"There is no means of avoiding a final collapse of a boom brought about by credit expansion. The alternative is only whether the crisis should come sooner as a result of a voluntary abandonment of further credit expansion or later as a final and total catastrophe of the currency system involved."
- Ludwig von Mises

Sunday, October 31, 2010

On the Upcoming US Congressional Elections

Carroll Quigley, mentor to former President Bill Clinton and chronicler of the Anglo-American establishment's influence on world affairs, once wrote in his book Tragedy and Hope:

The argument that the two parties should represent opposed ideals and policies, one, perhaps, of the Right and the other of the Left, is a foolish idea acceptable only to the doctrinaire and academic thinkers. Instead, the two parties should be almost identical, so that the American people can "throw the rascals out" at any election without leading to any profound or extreme shifts in policy.
When it comes to wars, or the relationship between banking elites and government, that statement rings true.  But I'm not so sure these upcoming elections will be business as usual.  At least not for the US Dollar.

It remains to be seen how the Republicans act if/when they take control of the US House of Representatives, and possibly narrow the gap in the US Senate.  The Republicans are promising to be the party of responsible financial stewardship, yet has anyone told these politicians running for office how our monetary system really works?  Maybe they, or at least their party leadership already knows and they are only spewing forth what the electorate believes to be the truth?

It seems like it was merely yesterday that a recent Democrat takeover of the Congress found itself working with a Republican White House, under George Bush, to "save" the banking system, if not Western Civilization as we knew it.  All it took was for the Democrat leaders to be rounded up by Hank Paulson, then Treasury Secretary, and then lectured as to how our monetary system actually worked, how growing debt is required to keep the system from collapsing, and how spending incredible amounts of money was necessary or else, as George Bush put the impending economy's condition: "This sucker could go down."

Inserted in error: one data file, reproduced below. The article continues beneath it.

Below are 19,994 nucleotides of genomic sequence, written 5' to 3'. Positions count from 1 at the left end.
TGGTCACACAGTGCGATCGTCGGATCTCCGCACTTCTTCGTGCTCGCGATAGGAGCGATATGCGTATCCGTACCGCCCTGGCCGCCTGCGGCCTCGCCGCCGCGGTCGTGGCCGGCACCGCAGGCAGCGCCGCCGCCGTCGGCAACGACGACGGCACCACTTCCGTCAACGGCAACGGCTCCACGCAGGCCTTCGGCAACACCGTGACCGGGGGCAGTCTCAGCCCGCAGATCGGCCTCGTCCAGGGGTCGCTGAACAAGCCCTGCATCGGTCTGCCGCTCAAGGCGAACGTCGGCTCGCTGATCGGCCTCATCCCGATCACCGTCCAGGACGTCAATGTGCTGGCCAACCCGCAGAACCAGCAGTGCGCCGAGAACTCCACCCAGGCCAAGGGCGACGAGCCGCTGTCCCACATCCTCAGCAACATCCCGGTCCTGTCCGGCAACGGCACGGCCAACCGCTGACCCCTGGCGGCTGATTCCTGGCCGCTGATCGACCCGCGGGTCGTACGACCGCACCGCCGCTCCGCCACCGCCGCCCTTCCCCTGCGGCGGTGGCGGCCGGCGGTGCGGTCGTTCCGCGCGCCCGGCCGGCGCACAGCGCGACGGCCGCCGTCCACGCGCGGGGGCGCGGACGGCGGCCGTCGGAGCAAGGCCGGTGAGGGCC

I wonder if Ben Bernanke is following this election closely.  After all, if the Republicans take control, Keynesian fiscal spending will be curtailed and it will be Friedman Monetarism that will be in the spotlight.  What does that mean to the size of QE2, 3, 4, and so on?  What has the market priced in already? 

Either way, we are merely delaying the inevitable failure of a monetary system that seems to be nearing a tragic end.  Printing more money only makes the future servicing of the debt that much more difficult to handle, and cutting Congressional spending now only accelerates the deflationary aspects of a severe depression.  Damned either way as it will be the dollar that becomes the last victim.

It is important to keep in mind that never in world history has any monetary system not collapsed.  Eventually, monetary systems always do.  It's the consequences of a monetary system's failure that are difficult to predict.  We live in a world of extreme fragility - as Nassim Taleb has described.  Money whirls around the world at lightning speed.  Prices of everything are monitored and adjusted in milliseconds.  Nations export inflation in mere days.  And Monday thru Friday, there is always a market that is open somwhere.

To borrow a phrase:  The Sun never sets on the markets, but it does set on monetary systems.  How will this upcomg election chnage things? 

We'll see.

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